4. Integrate systems to achieve adaptable monitoring and failsafe performance. Technology continually creates new opportunities for efficiencies while raising standards for best practices. Assess all current communication technologies in use to identify and address gaps in system-wide integration for monitoring and redundant automated responses. Mass notification systems must be forward-looking and engineered to support new technologies.
5. Keep things simple. While hardly a revelation, this rule can get lost despite best intentions. Having too many instructions can confuse employees at all levels. For example, lengthy, complex foldout directions that employees must stow inside their hard hats may prove counter-productive to effective real-time response.
6. Leverage technology advancements for performance and cost advantages. Think about the future: The data-carrying ability of fiber optics alone enables the expansion of technologies to come. If not already in place, consider adding fiber optics to provide heightened standards of reliability and flexibility, as well as simplified less-costly maintenance.
7. Stay focused on user-friendly technologies. The human element of mass notification is critical for ensuring quick and instinctive emergency response. However, its value substantially diminishes when operators and employees aren't properly trained in how and when to use the system to activate the appropriate warnings and notifications for prescribed scenarios. Make certain operators and administrators are trained across departments to ensure necessary coverage 24/7.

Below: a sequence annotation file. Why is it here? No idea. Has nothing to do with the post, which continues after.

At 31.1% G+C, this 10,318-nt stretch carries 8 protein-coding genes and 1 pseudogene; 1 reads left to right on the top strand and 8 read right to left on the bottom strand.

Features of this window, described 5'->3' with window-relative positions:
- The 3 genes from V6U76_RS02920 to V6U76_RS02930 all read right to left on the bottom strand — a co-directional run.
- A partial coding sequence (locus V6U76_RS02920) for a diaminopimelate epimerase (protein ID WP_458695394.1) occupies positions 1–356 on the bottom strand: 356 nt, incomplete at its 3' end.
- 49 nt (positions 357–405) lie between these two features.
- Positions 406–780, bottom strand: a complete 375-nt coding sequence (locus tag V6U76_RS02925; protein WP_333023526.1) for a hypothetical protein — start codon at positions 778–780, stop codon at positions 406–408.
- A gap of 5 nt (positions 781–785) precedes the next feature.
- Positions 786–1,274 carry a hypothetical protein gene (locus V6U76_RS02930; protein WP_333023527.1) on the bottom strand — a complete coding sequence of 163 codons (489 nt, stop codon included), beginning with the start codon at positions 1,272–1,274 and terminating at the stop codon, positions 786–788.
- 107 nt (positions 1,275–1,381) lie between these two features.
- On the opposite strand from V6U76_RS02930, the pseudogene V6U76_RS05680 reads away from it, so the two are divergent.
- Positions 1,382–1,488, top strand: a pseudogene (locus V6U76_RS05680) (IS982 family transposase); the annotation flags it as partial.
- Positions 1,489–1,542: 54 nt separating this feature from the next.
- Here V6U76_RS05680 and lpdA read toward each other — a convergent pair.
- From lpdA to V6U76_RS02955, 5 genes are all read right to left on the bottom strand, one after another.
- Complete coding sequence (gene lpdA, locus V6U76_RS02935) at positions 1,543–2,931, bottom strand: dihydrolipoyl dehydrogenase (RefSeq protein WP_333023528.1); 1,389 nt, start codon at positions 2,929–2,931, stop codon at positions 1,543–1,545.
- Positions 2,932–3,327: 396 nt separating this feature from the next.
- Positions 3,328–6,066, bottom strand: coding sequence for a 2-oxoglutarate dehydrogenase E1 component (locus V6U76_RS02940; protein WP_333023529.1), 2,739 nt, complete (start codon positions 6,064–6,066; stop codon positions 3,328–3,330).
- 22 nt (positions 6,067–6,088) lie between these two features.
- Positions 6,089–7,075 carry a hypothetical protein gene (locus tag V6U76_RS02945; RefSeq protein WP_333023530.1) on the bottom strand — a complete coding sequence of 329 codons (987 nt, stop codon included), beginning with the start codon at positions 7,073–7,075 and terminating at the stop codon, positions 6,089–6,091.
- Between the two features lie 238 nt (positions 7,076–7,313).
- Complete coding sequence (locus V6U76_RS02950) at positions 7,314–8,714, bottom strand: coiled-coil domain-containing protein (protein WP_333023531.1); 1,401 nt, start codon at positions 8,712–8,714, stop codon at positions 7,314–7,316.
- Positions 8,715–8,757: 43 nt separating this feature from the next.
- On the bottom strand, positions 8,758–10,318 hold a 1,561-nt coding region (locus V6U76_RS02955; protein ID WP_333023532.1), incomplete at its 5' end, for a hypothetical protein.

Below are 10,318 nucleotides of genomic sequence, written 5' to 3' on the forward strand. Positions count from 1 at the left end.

8. Make interoperable communications part of a "total solution." IP-based software-centric interoperable communications represent the gateway to intelligent mass notification by supporting real-time communications and urgent notification of multiple parties using multiple devices, networks and frequencies. This enables seamless multi-media communications with first responders, local authorities and citizens, as well as augmented incident response and emergency preparedness.
9. Map incident planning and execution chain of events. Use scenario management systems to enable incident events, related tasks, emergency procedures and command-and-control confirmations to be configured in step-by-step chains via graphical process maps. In the event of an explosion or toxic leak, multiple emergency steps then can be initiated with the touch of a single button to enable everyone to be notified regardless of location.
10. Achieve additional return on investment. Mass notification systems can be valuable assets for everyday non-emergency intra- and inter-plant communications (e.g., public address and intercom systems), enabling key personnel to become more familiar and comfortable with system capabilities. Encourage designated plant personnel to use tools to become more connected and integrated with plant floor operations or other priority business areas.
Joe Wilson is vice president/general manager of the Industrial and Commercial Systems Group of Federal Signal, University Park, Ill. E-mail him at firstname.lastname@example.org.